Condi Rice Renamed
Energy giant Chevron Corp. has quietly renamed one of its big oil tankers.
The Condoleeza Rice, named after the former Chevron director and current
National Security Adviser to President Bush, was renamed the Altair Voyager,
the San Francisco Chronicle reported in May.
In April, at a White House press briefing, assistant press secretary
Scott McLellan was asked about the oil tanker.
The reporter put it this way: Before she became National Security
Advisor, [Rice] was on the board of directors of Chevron Corporation.
Chevron before she left named an oil tanker
after her. Theres an oil tanker named the Condoleeza Rice. Its
a 136,000 ton oil tanker that carries oil around the world. Given that
Chevron has been accused of human rights abuses with the Nigerian Mobile
Police against civilians in Nigeria, Im wondering whether the president
thinks its wise to have this close a relationship with Chevron.
McLellan said that he thought the issue has already been addressed
by Dr. Rice and she will uphold the highest ethical standards in office.
When asked whether the president should call the CEO of Chevron and say,
Take the name off the tanker, McLellan said, I think
the issue has been addressed.
We made the change to eliminate unnecessary attention caused by
the vessels original name, says Chevron spokesperson Fred
Asked whether the White House had asked for the name change, Gorell told
the San Francisco Chronicle thats not for me to discuss.
In April, when the controversy was brewing, a spokesperson for Chevron
said that the company would not rename the Condi Rice tanker. If
you remember, Carla Hills was on our board, and went off the board to
take a role in the administration, and we did not rename the tanker,
the spokesperson said at the time.
Less than one percent of the 60,000 articles published during 1997 in
181 peer-reviewed science and medical journals with conflict of interest
policies contained any disclosure of author personal financial interests,
according to a report released in April.
The report appeared in the journal Science and Engineering Ethics and
examined nearly 1,400 high impact science and medical journals, including
a subset of 181 prestigious peer-reviewed journals with conflict-of-interest
Growth in university-industry collaborations has intensified the
conflicts of interest among academic researchers and weakened public trust
in science, says Sheldon Krimsky, professor of urban & environmental
policy at Tufts and a co-author of the study. Disclosure of such
interests, while not a panacea, will help to restore that trust.
In researching the scholarly journals, Krimsky and his UCLA co-author,
L.S. Rothenberg, discovered that nearly 66 percent of the 181 journals
with conflict-of-interest policies had zero published disclosures of author
personal financial interests in the study.
The authors surveyed 181 editors of peer-reviewed science and medical
journals with conflict-of-interest policies in effect during 1997. Their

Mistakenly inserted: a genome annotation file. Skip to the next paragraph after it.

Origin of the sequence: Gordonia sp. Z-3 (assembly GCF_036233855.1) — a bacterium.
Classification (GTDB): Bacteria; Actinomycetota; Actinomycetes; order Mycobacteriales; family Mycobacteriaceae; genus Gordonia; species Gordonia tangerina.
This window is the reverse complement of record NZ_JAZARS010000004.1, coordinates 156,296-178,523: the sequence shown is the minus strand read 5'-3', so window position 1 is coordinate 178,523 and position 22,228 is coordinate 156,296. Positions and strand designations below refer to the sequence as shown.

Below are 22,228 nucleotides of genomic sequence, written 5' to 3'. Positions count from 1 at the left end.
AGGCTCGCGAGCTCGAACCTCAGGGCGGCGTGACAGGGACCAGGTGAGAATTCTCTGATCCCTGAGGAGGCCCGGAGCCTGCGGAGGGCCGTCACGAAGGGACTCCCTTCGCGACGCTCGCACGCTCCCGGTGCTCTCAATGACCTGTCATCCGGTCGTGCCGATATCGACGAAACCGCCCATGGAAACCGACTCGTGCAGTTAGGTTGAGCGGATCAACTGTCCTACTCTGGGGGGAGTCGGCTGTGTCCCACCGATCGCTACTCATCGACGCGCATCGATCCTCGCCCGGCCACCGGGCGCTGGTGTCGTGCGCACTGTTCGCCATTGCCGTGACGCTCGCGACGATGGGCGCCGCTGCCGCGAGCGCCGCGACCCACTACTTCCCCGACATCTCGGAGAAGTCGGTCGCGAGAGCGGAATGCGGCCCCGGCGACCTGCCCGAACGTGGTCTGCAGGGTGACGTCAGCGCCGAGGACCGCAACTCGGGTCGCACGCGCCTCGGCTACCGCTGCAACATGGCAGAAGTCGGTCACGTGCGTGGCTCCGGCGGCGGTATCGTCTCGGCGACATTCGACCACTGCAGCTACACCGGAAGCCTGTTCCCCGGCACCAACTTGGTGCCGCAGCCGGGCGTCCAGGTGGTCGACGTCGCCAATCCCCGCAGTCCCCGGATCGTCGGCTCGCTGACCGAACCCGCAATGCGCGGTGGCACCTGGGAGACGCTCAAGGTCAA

74 percent of the editors reported that they always or almost
always publish conflict-of-interest disclosures while nearly 11 percent
never do so;
19 percent said they have rejected a submitted manuscript primarily
on conflict-of-interest grounds;
54 percent reported that they expect peer reviewers to use financial
interest information in their evaluation of manuscripts;
36 percent indicated that they do not request financial conflict-of-interest
information from peer reviewers.
The authors conclude that poor compliance with journal conflict-of-interest
policies is the most likely explanation for the low rates of personal
financial disclosures in scientific and medical journals with disclosure
Increasingly, journals are adopting financial conflict-of-interest
disclosure policies for contributors but editors are unaware of the levels
of compliance, says Krimsky.
White Collar Crime Penalties
The United States Sentencing Commission in April voted to increase penalties
for high-dollar fraud and theft offenders.
Under the new guidelines, the perpetrator of a $590,000 investment fraud
will be subject to a sentence as high as 63 months.
The new guidelines will go into effect on November 1, 2001, absent any
action by Congress.
The economic crime amendments result from several years of extensive
research conducted by the Sentencing Commission in which the experience
of countless professionals was consulted, says Commission Chair
Diana F. Murphy. Because approximately 20 percent of all federal
defendants are subject to these economic crime guidelines, it was especially
important that we address this area.
The Commissions action consolidates existing guidelines on theft,
fraud, tax offenses and property destruction in order to increase penalties
for high-dollar frauds or thefts and to reduce unwarranted sentencing
Commission officials said they were responsive to concerns raised by
federal judges, probation officers and lawyers regarding sentences imposed
for white-collar offenses.